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Thread: using sessions for authentication

  1. #1
    Junior Member
    Join Date
    Sep 2002

    using sessions for authentication


    I am writing a program using Java servlets. I want to use a session for user authentication.

    In the login page I check users user name and password with usernames and password in my database and store username and password in a session.

    After that do I have to check the user name and password stored in session with my database, in every page. Or can I just check wether there is a session avaiable and if the session is available, allow the user to view the page.

    Thanks a lot,

  2. #2
    Senior Member kr5kernel's Avatar
    Join Date
    Mar 2004
    This page can show you how to do it with php, if that helps any. I use something similar to this for some web stuff, and it works pretty well.

    http://<br /> <a rel="nofollow" hre...html</a><br />
    edit: I think that link got screwed up, here it is:
    (kr5kernel at hotmail dot com)
    Linux: Making Penguins Cool Since 1994.

  3. #3
    Senior Member
    Join Date
    Mar 2004

    I assume, you are dealing successfully with the servlet API[1-3]
    for the authentication, managing/tracking of the state or sessions.
    You are here interested in the security implications thereof. I
    want to illustrate my understanding of state and sessions and
    a few thoughts about securing it. I hope I do not confuse too much,
    because plenty of texts available actually do mix up certain issues.

    I would suggest you to have an overview-read about session management
    on the web[4], to fix the ideas and to make you aware of possible weaknesses.
    In particular, even the Servlet's 128bit-session id environment is flawed
    by the initial seed of the pseuo-random generator, and eventually allows
    to hijack client sessions[5]. I look at this whole subject from a
    rather theoretical point of view and would be very happy to listen to
    people in the front line.

    To your question:
    Let me recapitulate state management. If you are using cookies/url-post
    to keep track of the state (e.g. transactions, shopping cart, hashed
    user-id, ...), it will be sent by the browser at each request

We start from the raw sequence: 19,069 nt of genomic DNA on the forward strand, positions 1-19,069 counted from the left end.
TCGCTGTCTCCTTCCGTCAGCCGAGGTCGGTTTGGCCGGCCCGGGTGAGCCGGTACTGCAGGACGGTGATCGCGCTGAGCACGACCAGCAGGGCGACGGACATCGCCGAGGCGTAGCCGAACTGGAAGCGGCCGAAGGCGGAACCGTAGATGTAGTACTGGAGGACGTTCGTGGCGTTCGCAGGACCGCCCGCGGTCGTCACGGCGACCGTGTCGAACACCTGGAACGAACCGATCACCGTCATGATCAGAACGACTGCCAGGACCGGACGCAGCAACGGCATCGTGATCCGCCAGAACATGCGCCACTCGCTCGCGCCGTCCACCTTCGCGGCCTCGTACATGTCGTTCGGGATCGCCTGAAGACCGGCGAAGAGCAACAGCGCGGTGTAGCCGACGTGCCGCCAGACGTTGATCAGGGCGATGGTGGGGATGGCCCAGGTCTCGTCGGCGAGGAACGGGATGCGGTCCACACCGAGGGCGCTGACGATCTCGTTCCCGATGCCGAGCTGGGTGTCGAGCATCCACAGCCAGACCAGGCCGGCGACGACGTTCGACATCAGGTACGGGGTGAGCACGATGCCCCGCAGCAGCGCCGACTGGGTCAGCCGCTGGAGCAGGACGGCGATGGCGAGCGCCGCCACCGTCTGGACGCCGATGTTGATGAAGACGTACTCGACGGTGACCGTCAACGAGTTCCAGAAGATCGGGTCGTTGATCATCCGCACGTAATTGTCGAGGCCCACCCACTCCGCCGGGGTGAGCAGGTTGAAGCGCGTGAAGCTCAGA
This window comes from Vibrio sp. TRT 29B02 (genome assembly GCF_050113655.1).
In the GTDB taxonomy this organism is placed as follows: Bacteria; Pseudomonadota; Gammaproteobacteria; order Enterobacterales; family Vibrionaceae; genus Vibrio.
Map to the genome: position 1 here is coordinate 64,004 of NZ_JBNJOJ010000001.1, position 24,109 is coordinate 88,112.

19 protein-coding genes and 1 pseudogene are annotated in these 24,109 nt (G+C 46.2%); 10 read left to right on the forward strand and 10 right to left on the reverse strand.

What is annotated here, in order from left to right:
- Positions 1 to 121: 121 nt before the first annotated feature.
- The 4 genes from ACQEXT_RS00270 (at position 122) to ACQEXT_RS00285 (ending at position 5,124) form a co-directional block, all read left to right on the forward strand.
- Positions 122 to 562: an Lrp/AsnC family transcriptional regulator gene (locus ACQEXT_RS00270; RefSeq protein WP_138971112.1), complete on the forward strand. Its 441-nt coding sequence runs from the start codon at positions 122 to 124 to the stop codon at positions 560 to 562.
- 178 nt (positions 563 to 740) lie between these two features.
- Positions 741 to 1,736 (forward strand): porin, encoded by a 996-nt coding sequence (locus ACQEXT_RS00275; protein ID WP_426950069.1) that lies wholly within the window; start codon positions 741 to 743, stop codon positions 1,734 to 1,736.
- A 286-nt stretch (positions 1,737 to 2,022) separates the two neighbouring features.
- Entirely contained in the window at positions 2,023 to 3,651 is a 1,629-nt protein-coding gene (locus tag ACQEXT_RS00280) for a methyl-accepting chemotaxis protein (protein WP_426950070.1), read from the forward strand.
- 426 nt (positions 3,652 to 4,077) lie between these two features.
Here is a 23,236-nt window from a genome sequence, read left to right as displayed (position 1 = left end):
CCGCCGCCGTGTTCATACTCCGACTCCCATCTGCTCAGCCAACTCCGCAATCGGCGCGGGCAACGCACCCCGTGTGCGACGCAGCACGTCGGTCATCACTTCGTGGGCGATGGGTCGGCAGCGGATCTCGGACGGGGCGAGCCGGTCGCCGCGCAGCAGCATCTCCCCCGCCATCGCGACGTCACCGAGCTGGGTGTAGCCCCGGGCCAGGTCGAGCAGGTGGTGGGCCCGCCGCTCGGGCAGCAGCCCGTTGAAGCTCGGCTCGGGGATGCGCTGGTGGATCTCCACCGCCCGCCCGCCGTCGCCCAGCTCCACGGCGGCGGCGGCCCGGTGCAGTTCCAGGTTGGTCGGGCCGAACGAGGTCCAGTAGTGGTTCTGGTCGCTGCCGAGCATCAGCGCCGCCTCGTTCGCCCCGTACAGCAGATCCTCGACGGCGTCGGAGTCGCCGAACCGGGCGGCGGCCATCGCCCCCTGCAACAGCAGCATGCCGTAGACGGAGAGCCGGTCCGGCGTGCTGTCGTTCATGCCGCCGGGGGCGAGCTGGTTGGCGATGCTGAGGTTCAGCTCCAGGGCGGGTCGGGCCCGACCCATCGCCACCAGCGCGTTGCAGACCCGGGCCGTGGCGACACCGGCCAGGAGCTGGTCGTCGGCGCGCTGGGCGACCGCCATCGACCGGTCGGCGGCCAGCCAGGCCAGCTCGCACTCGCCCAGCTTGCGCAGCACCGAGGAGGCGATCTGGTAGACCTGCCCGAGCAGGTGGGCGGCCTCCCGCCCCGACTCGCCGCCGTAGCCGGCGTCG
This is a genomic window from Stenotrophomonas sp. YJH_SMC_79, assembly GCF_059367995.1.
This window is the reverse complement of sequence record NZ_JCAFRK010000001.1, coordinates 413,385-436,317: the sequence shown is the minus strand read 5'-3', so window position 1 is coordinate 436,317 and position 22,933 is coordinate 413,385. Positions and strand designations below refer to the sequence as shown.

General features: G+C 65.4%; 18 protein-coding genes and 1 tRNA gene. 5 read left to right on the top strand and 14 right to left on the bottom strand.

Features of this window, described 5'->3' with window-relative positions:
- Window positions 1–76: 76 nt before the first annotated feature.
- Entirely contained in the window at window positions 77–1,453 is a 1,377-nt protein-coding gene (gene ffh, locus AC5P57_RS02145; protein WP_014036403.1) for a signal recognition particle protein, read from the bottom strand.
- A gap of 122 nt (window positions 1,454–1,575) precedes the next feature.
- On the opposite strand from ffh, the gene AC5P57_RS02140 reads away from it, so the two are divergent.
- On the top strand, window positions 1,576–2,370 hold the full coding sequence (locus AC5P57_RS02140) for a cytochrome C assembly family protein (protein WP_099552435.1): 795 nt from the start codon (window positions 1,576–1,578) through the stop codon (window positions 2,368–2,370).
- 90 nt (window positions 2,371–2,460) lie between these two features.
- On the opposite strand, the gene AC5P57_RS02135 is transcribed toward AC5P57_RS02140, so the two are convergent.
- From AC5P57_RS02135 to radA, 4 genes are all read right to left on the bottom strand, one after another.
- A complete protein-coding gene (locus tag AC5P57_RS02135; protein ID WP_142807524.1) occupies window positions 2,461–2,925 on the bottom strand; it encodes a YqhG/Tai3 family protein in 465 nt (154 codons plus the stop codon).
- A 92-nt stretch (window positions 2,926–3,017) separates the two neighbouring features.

and could consist of quite some data. People tend to secure it by applying
    a very short life-time to a cookie, in particular if the cookie stores
    sensitive data, like a hashed user-id (expiration date: cookie.setMaxAge).
    In addition, the sensitivity of the data accessible with that particular
    user-id also is thrown into the equation. Since you cannot control the
    environment of the user accessing your page, a logout-function might come
    in handy too.

    In the case of sessions, just a session id will be stored in a cookie or by
    url-post, and management thereof is transparent. The "state" can be stored
    in the servlet, ie server-side and/or client-side if the state information
    should be available at a later time. As already mentioned, the session will
    loose its validity after closing the browser or ending the servlet. The same
    precautions as for state management can be used.

    Provide additional information for further discussion.


    /edit: you might find a few alternative/additional inspirations here on AO[6]

    [1] http://java.sun.com/j2ee/1.4/docs/tu...1.html#wp64744
    [2] http://www.developer.com/java/other/article.php/616801
    [3] http://www.developer.com/java/ent/article.php/616831
    [4] http://www.giac.org/certified_profes.../gsec/4206.php
    [5] http://www.cs.huji.ac.il/~zvikag/Zvi...Malkhi2005.pdf
    [6] http://www.antionline.com/showthread...hreadid=262880
    If the only tool you have is a hammer, you tend to see every problem as a nail.
    (Abraham Maslow, Psychologist, 1908-70)

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